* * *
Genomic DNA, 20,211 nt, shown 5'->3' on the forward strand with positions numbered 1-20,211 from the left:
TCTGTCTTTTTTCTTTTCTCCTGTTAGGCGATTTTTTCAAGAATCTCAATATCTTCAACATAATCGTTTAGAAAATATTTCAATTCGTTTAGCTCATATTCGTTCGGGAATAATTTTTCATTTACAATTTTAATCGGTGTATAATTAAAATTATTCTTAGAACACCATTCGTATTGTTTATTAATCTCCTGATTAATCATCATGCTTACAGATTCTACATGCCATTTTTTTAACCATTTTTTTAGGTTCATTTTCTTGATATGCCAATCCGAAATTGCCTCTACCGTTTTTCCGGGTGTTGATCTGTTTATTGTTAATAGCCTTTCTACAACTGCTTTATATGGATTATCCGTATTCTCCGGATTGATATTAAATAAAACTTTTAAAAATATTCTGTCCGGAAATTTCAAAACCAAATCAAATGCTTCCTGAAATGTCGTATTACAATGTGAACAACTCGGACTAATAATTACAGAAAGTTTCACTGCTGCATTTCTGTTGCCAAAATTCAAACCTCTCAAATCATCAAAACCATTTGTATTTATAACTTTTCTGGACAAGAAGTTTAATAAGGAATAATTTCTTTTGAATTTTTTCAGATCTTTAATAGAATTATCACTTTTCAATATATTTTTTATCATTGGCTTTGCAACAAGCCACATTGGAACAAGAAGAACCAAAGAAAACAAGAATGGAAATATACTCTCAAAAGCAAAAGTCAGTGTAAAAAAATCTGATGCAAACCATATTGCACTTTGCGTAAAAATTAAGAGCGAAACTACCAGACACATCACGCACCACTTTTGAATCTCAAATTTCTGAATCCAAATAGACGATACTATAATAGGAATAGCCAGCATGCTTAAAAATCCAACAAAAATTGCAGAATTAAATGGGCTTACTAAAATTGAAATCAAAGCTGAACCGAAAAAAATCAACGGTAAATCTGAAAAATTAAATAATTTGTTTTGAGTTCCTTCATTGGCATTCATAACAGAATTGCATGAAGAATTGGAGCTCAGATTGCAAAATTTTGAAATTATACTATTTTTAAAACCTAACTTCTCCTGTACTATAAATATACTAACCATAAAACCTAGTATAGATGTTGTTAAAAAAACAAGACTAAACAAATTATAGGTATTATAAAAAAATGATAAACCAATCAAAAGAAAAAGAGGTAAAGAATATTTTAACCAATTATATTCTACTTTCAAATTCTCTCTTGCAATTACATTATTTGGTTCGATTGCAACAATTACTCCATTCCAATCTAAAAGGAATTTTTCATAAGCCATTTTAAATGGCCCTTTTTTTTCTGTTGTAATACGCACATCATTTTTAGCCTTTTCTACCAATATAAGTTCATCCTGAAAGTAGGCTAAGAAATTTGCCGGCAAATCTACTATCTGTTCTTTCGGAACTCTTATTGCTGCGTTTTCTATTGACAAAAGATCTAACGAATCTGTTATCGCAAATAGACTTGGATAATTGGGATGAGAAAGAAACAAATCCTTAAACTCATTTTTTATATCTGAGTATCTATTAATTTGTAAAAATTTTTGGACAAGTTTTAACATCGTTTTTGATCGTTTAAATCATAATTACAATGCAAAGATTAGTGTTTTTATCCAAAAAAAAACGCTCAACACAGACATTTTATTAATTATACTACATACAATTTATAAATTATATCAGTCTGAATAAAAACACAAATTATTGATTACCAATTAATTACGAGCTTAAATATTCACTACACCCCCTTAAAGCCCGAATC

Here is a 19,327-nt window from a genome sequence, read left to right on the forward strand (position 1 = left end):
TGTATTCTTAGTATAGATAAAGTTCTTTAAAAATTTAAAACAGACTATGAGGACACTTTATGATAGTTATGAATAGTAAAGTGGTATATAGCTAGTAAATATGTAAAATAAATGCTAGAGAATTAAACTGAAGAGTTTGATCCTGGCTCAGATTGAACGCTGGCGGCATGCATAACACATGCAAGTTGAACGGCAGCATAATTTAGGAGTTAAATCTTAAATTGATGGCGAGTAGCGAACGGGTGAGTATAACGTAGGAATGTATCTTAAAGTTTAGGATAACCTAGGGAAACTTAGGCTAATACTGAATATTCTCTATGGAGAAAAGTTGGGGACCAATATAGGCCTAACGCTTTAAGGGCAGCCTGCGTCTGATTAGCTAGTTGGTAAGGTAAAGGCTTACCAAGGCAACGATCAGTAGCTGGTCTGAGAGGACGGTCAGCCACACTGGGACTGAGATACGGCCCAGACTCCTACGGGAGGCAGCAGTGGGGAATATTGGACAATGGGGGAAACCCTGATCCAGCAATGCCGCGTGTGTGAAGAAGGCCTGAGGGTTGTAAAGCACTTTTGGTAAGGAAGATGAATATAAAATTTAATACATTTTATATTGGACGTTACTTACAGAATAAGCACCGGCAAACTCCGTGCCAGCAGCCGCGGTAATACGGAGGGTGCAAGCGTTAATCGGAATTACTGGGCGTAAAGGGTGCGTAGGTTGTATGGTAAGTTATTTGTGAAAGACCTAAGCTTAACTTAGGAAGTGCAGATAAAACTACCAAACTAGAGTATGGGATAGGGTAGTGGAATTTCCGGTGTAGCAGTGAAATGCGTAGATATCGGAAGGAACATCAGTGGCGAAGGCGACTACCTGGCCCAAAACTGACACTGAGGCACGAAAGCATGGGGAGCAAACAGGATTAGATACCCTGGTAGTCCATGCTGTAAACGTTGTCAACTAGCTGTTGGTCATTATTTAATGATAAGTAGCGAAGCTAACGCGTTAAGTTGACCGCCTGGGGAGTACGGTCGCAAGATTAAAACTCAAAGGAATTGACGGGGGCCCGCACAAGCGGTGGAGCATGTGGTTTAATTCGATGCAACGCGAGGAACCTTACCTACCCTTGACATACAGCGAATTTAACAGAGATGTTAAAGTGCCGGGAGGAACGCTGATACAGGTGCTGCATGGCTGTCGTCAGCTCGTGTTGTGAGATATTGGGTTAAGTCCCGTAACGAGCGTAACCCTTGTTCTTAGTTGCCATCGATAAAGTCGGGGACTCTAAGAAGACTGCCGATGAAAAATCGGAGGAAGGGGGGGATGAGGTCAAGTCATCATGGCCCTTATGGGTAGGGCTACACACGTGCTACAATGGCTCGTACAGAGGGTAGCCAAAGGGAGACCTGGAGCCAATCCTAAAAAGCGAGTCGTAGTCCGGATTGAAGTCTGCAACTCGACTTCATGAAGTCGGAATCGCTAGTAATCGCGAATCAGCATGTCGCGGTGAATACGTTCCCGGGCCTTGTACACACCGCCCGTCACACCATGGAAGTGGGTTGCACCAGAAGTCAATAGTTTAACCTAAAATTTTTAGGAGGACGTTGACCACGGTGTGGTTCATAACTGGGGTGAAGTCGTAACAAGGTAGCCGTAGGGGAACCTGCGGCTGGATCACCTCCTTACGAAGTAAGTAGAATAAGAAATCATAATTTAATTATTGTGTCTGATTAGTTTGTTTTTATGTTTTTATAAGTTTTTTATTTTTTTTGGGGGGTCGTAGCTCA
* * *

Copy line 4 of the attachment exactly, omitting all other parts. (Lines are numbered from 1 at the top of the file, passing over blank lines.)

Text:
TGTATTCTTAGTATAGATAAAGTTCTTTAAAAATTTAAAACAGACTATGAGGACACTTTATGATAGTTATGAATAGTAAAGTGGTATATAGCTAGTAAATATGTAAAATAAATGCTAGAGAATTAAACTGAAGAGTTTGATCCTGGCTCAGATTGAACGCTGGCGGCATGCATAACACATGCAAGTTGAACGGCAGCATAATTTAGGAGTTAAATCTTAAATTGATGGCGAGTAGCGAACGGGTGAGTATAACGTAGGAATGTATCTTAAAGTTTAGGATAACCTAGGGAAACTTAGGCTAATACTGAATATTCTCTATGGAGAAAAGTTGGGGACCAATATAGGCCTAACGCTTTAAGGGCAGCCTGCGTCTGATTAGCTAGTTGGTAAGGTAAAGGCTTACCAAGGCAACGATCAGTAGCTGGTCTGAGAGGACGGTCAGCCACACTGGGACTGAGATACGGCCCAGACTCCTACGGGAGGCAGCAGTGGGGAATATTGGACAATGGGGGAAACCCTGATCCAGCAATGCCGCGTGTGTGAAGAAGGCCTGAGGGTTGTAAAGCACTTTTGGTAAGGAAGATGAATATAAAATTTAATACATTTTATATTGGACGTTACTTACAGAATAAGCACCGGCAAACTCCGTGCCAGCAGCCGCGGTAATACGGAGGGTGCAAGCGTTAATCGGAATTACTGGGCGTAAAGGGTGCGTAGGTTGTATGGTAAGTTATTTGTGAAAGACCTAAGCTTAACTTAGGAAGTGCAGATAAAACTACCAAACTAGAGTATGGGATAGGGTAGTGGAATTTCCGGTGTAGCAGTGAAATGCGTAGATATCGGAAGGAACATCAGTGGCGAAGGCGACTACCTGGCCCAAAACTGACACTGAGGCACGAAAGCATGGGGAGCAAACAGGATTAGATACCCTGGTAGTCCATGCTGTAAACGTTGTCAACTAGCTGTTGGTCATTATTTAATGATAAGTAGCGAAGCTAACGCGTTAAGTTGACCGCCTGGGGAGTACGGTCGCAAGATTAAAACTCAAAGGAATTGACGGGGGCCCGCACAAGCGGTGGAGCATGTGGTTTAATTCGATGCAACGCGAGGAACCTTACCTACCCTTGACATACAGCGAATTTAACAGAGATGTTAAAGTGCCGGGAGGAACGCTGATACAGGTGCTGCATGGCTGTCGTCAGCTCGTGTTGTGAGATATTGGGTTAAGTCCCGTAACGAGCGTAACCCTTGTTCTTAGTTGCCATCGATAAAGTCGGGGACTCTAAGAAGACTGCCGATGAAAAATCGGAGGAAGGGGGGGATGAGGTCAAGTCATCATGGCCCTTATGGGTAGGGCTACACACGTGCTACAATGGCTCGTACAGAGGGTAGCCAAAGGGAGACCTGGAGCCAATCCTAAAAAGCGAGTCGTAGTCCGGATTGAAGTCTGCAACTCGACTTCATGAAGTCGGAATCGCTAGTAATCGCGAATCAGCATGTCGCGGTGAATACGTTCCCGGGCCTTGTACACACCGCCCGTCACACCATGGAAGTGGGTTGCACCAGAAGTCAATAGTTTAACCTAAAATTTTTAGGAGGACGTTGACCACGGTGTGGTTCATAACTGGGGTGAAGTCGTAACAAGGTAGCCGTAGGGGAACCTGCGGCTGGATCACCTCCTTACGAAGTAAGTAGAATAAGAAATCATAATTTAATTATTGTGTCTGATTAGTTTGTTTTTATGTTTTTATAAGTTTTTTATTTTTTTTGGGGGGTCGTAGCTCA